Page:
About four years ago, my agency became a toy company. No kidding. We built and manufactured Totoya, a baby monitor cleverly disguised as a cuddly stuffed creature. Our biggest takeaway from the experience? It’s much harder and way more stressful to be a client than an agency.
When you’re an agency, you have challenges, of course. But you also helicopter in after your client has made many tough decisions. If you don’t provide value, you’ll lose the client, but you have a lot less skin in the game. They have to design products; sort out supply chains; look for partners; and handle angry (or happy) customers. In our case, we had to shop Totoya around toy shows, hoping the good people at Hasbro would notice us.
In spite of the risk and difficulties, however, we decided to continue building new things after Totoya. Since then, we’ve released both physical and app-based games, one of which is doing pretty well. (If you’re curious, you can find it here.) We still do traditional advertising, of course, and we’ve found plenty of synergy between the two. But here’s why we think the toy business, or any side business that forces you to build your own product, is good for an agency like ours.
- It’s wow for our team. Working on an innovative project is fun. There are no rules to follow, clients to please or great ideas that get lost because no one wants to take a chance. Our people can dream whatever they like and then make it happen. They love it so much that we have to rotate them on and off these projects, so everyone can share the fun and go back energized.
- It gives us recognition we can’t get anywhere else. Our office works out of Budapest, Hungary. I think we do great work and have talent equal to anywhere in the world, but with that address and local clients, it’s hard to get the same recognition as a New York agency that’s plugged into the scene. Products level the playing field for everyone. The Rubik’s Cube came from Hungary, too, and it did just fine. As a result, our team is excited to read news articles about their creations in places like Japan, New Zealand or Russia.
- It’s risky, but you can calculate it. We mainly work on apps and games, where the profit is easy to calculate. If you charge $3 per game, for example, you may know that you have to get 30,000 downloads to break even. And if it goes viral, you have a very profitable product. So long as your agency business is solid, you should be able to take on this kind of risk. Just make sure you’re OK with failing most of the time, because you will.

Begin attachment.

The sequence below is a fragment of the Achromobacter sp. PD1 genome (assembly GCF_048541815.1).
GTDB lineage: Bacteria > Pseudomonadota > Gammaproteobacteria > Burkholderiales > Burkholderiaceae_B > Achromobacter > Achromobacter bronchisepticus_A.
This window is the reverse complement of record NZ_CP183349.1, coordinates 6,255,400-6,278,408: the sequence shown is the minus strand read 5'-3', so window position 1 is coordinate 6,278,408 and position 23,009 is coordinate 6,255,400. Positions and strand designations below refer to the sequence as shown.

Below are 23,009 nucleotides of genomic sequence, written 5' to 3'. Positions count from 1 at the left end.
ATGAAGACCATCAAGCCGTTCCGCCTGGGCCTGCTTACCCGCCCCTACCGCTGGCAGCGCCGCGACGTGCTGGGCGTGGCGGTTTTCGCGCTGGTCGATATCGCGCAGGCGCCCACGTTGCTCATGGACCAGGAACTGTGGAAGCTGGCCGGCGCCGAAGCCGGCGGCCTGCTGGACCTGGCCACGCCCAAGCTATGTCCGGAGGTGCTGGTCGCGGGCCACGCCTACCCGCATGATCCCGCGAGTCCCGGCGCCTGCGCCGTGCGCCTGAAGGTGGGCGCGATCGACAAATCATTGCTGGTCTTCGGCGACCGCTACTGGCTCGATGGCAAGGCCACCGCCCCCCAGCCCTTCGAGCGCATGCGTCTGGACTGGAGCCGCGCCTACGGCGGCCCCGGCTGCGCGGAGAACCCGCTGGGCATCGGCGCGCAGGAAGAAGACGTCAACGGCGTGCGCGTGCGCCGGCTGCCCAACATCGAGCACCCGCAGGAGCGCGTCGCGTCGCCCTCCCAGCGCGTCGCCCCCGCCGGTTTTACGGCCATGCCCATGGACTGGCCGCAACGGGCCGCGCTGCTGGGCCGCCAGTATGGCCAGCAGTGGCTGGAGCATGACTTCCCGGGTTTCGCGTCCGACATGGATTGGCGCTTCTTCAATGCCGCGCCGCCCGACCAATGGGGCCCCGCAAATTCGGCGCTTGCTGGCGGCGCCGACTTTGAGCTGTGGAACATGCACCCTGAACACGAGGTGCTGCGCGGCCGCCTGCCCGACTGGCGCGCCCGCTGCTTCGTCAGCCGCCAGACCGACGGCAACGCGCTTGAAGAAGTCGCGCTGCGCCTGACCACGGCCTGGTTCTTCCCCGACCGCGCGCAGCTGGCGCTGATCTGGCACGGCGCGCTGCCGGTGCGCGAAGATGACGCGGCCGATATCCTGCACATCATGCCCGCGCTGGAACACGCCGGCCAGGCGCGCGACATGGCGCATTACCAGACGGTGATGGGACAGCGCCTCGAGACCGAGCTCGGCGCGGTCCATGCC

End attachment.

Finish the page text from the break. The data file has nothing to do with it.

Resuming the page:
- It’s great PR. When Mattel releases a new board game, it gets attention if it’s good. When Mattel’s agency releases its own board game, it gets attention no matter what. Product innovation at an agency is still pretty unusual, and it gets people excited. While you may not have great success for your product, you’ll always get a lot of free PR. And that never hurts.
- It helps sell. Last year, we were pitching for a project in Paris and brought a Totoya as a gift for the CMO. It turned out she already had one, and her kids loved it. Needless to say, we won the pitch. Having an innovative product — and a reputation for innovation — can be a great selling point for your regular agency work.
Obviously, innovation is not for everyone. If you don’t have a solid base for your business, you can’t afford it. Some agencies also find it difficult to move from an hourly billing model to one where you’re trying to launch a great product. Some people also don’t want to face the risk of failure. However, in an era where everyone is trying to innovate, I’d argue that the riskiest move of all is to sit on the sidelines.
The best thing about innovation, though? You get to choose what you build. Some agencies are way into food and coffee, so they can work on culinary apps. Some love football, so why not create something that enhances your enjoyment of the sport? In our office, we love games, so we build games we’d love to play. When you have your passion as your motivator, you’ll always do great things.
Krisztian Toth is CEO of POSSIBLE in Budapest.